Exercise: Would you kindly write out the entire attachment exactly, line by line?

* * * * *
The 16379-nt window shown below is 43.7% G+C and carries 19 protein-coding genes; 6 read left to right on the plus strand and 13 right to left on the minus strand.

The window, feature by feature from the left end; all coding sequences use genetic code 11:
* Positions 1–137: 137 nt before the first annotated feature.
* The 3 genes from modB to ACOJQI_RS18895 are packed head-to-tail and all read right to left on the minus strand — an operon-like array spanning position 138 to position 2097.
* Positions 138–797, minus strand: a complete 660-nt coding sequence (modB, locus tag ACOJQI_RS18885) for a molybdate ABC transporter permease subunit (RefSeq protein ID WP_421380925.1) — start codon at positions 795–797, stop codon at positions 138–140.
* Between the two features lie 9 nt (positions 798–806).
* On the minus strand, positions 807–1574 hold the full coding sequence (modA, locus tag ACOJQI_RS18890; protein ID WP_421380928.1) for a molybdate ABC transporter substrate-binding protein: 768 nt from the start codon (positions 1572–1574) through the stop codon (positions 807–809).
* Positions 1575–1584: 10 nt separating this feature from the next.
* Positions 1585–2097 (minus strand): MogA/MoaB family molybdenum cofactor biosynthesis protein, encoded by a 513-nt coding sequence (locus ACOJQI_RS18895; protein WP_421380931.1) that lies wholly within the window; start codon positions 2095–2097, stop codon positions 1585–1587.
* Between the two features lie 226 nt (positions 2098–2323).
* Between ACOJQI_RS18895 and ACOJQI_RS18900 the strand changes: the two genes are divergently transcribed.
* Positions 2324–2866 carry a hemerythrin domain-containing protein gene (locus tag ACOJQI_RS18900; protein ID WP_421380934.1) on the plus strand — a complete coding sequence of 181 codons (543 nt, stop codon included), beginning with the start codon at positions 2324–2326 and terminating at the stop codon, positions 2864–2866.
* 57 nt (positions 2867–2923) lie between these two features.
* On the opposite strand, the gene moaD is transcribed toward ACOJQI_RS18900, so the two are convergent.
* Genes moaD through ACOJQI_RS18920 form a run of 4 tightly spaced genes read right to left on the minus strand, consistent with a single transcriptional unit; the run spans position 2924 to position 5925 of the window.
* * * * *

The 16379-nt window shown below is 43.7% G+C and carries 19 protein-coding genes; 6 read left to right on the plus strand and 13 right to left on the minus strand.

The window, feature by feature from the left end; all coding sequences use genetic code 11:
* Positions 1–137: 137 nt before the first annotated feature.
* The 3 genes from modB to ACOJQI_RS18895 are packed head-to-tail and all read right to left on the minus strand — an operon-like array spanning position 138 to position 2097.
* Positions 138–797, minus strand: a complete 660-nt coding sequence (modB, locus tag ACOJQI_RS18885) for a molybdate ABC transporter permease subunit (RefSeq protein ID WP_421380925.1) — start codon at positions 795–797, stop codon at positions 138–140.
* Between the two features lie 9 nt (positions 798–806).
* On the minus strand, positions 807–1574 hold the full coding sequence (modA, locus tag ACOJQI_RS18890; protein ID WP_421380928.1) for a molybdate ABC transporter substrate-binding protein: 768 nt from the start codon (positions 1572–1574) through the stop codon (positions 807–809).
* Positions 1575–1584: 10 nt separating this feature from the next.
* Positions 1585–2097 (minus strand): MogA/MoaB family molybdenum cofactor biosynthesis protein, encoded by a 513-nt coding sequence (locus ACOJQI_RS18895; protein WP_421380931.1) that lies wholly within the window; start codon positions 2095–2097, stop codon positions 1585–1587.
* Between the two features lie 226 nt (positions 2098–2323).
* Between ACOJQI_RS18895 and ACOJQI_RS18900 the strand changes: the two genes are divergently transcribed.
* Positions 2324–2866 carry a hemerythrin domain-containing protein gene (locus tag ACOJQI_RS18900; protein ID WP_421380934.1) on the plus strand — a complete coding sequence of 181 codons (543 nt, stop codon included), beginning with the start codon at positions 2324–2326 and terminating at the stop codon, positions 2864–2866.
* 57 nt (positions 2867–2923) lie between these two features.
* On the opposite strand, the gene moaD is transcribed toward ACOJQI_RS18900, so the two are convergent.
* Genes moaD through ACOJQI_RS18920 form a run of 4 tightly spaced genes read right to left on the minus strand, consistent with a single transcriptional unit; the run spans position 2924 to position 5925 of the window.